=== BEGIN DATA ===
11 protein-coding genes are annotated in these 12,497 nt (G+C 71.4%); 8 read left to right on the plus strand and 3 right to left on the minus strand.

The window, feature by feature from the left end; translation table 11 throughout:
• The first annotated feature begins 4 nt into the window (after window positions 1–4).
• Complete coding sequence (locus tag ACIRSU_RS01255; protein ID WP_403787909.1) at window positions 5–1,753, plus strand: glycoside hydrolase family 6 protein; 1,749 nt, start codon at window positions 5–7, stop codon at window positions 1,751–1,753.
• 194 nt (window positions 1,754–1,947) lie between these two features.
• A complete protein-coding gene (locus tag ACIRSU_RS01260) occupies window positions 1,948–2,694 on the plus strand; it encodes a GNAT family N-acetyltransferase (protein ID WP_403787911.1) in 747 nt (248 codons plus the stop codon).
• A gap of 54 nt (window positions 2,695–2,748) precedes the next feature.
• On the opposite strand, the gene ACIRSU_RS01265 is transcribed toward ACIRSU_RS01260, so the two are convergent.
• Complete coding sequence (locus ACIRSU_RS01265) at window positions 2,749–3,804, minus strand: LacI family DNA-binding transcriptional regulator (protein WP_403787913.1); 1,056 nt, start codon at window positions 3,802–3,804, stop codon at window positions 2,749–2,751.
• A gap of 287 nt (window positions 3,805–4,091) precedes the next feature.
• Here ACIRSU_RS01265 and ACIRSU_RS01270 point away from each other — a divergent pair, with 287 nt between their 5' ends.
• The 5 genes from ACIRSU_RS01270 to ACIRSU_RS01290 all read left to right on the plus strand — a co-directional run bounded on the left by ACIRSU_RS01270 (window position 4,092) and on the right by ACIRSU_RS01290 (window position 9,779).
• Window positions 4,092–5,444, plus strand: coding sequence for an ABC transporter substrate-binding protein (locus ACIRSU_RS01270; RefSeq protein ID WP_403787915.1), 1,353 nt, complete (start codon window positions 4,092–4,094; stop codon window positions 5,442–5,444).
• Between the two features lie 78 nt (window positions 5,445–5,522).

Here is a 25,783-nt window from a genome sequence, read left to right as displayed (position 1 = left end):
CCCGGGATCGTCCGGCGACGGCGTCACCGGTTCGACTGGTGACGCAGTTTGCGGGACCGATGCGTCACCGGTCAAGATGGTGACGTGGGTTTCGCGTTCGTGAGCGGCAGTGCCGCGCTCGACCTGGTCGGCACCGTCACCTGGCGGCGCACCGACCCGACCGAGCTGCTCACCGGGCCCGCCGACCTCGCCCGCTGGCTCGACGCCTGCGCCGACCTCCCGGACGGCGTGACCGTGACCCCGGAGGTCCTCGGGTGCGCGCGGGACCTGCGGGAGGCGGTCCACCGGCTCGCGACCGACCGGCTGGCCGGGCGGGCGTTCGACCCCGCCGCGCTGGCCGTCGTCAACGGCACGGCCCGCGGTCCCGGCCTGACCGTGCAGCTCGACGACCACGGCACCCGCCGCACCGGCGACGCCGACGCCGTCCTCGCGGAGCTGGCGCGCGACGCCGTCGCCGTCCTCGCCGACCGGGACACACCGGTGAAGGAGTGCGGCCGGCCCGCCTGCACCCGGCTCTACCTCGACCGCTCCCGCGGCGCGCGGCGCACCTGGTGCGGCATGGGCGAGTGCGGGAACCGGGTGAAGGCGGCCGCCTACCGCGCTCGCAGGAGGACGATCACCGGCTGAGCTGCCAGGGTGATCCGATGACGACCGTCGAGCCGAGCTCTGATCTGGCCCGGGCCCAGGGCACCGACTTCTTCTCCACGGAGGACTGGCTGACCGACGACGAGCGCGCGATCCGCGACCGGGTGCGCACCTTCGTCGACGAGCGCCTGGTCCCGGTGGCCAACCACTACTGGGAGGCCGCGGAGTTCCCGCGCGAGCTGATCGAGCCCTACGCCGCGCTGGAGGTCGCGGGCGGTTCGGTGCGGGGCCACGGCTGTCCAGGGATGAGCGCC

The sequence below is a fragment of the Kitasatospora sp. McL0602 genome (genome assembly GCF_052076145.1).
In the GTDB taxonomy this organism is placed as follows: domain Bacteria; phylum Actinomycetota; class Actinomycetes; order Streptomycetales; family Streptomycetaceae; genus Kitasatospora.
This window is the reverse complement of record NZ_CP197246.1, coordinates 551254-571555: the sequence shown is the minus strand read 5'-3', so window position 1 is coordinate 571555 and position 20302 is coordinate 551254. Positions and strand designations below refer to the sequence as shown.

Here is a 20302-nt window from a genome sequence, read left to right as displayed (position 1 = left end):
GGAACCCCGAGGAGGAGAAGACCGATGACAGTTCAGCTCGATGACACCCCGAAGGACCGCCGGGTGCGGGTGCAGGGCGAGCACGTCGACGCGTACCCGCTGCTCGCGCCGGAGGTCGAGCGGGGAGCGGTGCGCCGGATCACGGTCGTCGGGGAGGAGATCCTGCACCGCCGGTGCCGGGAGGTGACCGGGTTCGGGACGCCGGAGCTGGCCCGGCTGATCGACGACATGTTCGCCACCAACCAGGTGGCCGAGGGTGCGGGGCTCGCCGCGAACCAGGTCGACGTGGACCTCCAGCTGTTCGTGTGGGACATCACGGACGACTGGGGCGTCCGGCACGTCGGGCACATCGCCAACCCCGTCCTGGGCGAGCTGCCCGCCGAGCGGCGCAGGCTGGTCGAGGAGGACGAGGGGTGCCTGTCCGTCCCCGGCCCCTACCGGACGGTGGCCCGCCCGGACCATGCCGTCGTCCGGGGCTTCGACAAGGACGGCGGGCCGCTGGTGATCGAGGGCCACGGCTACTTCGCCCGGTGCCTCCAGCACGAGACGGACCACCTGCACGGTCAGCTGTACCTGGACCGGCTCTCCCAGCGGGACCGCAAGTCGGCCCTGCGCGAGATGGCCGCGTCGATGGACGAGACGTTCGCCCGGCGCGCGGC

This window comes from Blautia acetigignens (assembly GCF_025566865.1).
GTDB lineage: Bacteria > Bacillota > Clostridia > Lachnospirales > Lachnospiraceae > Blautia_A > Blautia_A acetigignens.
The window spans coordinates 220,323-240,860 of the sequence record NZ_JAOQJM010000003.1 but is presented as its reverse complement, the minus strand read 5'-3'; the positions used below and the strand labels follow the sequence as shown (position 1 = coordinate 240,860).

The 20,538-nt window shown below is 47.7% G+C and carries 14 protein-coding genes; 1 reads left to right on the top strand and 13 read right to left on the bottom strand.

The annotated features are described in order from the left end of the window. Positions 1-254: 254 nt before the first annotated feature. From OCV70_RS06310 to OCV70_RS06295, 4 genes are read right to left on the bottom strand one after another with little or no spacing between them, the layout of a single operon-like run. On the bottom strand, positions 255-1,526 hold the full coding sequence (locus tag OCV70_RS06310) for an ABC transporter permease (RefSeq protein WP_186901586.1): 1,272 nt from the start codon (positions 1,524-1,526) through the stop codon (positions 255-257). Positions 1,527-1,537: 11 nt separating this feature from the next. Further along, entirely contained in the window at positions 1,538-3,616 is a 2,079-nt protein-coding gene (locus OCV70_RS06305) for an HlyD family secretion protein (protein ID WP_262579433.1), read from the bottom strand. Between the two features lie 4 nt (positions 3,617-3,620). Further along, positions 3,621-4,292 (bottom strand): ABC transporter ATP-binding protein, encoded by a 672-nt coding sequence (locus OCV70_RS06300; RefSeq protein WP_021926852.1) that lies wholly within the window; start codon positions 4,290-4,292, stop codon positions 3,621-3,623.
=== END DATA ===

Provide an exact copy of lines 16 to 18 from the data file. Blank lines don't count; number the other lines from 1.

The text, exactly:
CCCGGGATCGTCCGGCGACGGCGTCACCGGTTCGACTGGTGACGCAGTTTGCGGGACCGATGCGTCACCGGTCAAGATGGTGACGTGGGTTTCGCGTTCGTGAGCGGCAGTGCCGCGCTCGACCTGGTCGGCACCGTCACCTGGCGGCGCACCGACCCGACCGAGCTGCTCACCGGGCCCGCCGACCTCGCCCGCTGGCTCGACGCCTGCGCCGACCTCCCGGACGGCGTGACCGTGACCCCGGAGGTCCTCGGGTGCGCGCGGGACCTGCGGGAGGCGGTCCACCGGCTCGCGACCGACCGGCTGGCCGGGCGGGCGTTCGACCCCGCCGCGCTGGCCGTCGTCAACGGCACGGCCCGCGGTCCCGGCCTGACCGTGCAGCTCGACGACCACGGCACCCGCCGCACCGGCGACGCCGACGCCGTCCTCGCGGAGCTGGCGCGCGACGCCGTCGCCGTCCTCGCCGACCGGGACACACCGGTGAAGGAGTGCGGCCGGCCCGCCTGCACCCGGCTCTACCTCGACCGCTCCCGCGGCGCGCGGCGCACCTGGTGCGGCATGGGCGAGTGCGGGAACCGGGTGAAGGCGGCCGCCTACCGCGCTCGCAGGAGGACGATCACCGGCTGAGCTGCCAGGGTGATCCGATGACGACCGTCGAGCCGAGCTCTGATCTGGCCCGGGCCCAGGGCACCGACTTCTTCTCCACGGAGGACTGGCTGACCGACGACGAGCGCGCGATCCGCGACCGGGTGCGCACCTTCGTCGACGAGCGCCTGGTCCCGGTGGCCAACCACTACTGGGAGGCCGCGGAGTTCCCGCGCGAGCTGATCGAGCCCTACGCCGCGCTGGAGGTCGCGGGCGGTTCGGTGCGGGGCCACGGCTGTCCAGGGATGAGCGCC

The sequence below is a fragment of the Kitasatospora sp. McL0602 genome (genome assembly GCF_052076145.1).
In the GTDB taxonomy this organism is placed as follows: domain Bacteria; phylum Actinomycetota; class Actinomycetes; order Streptomycetales; family Streptomycetaceae; genus Kitasatospora.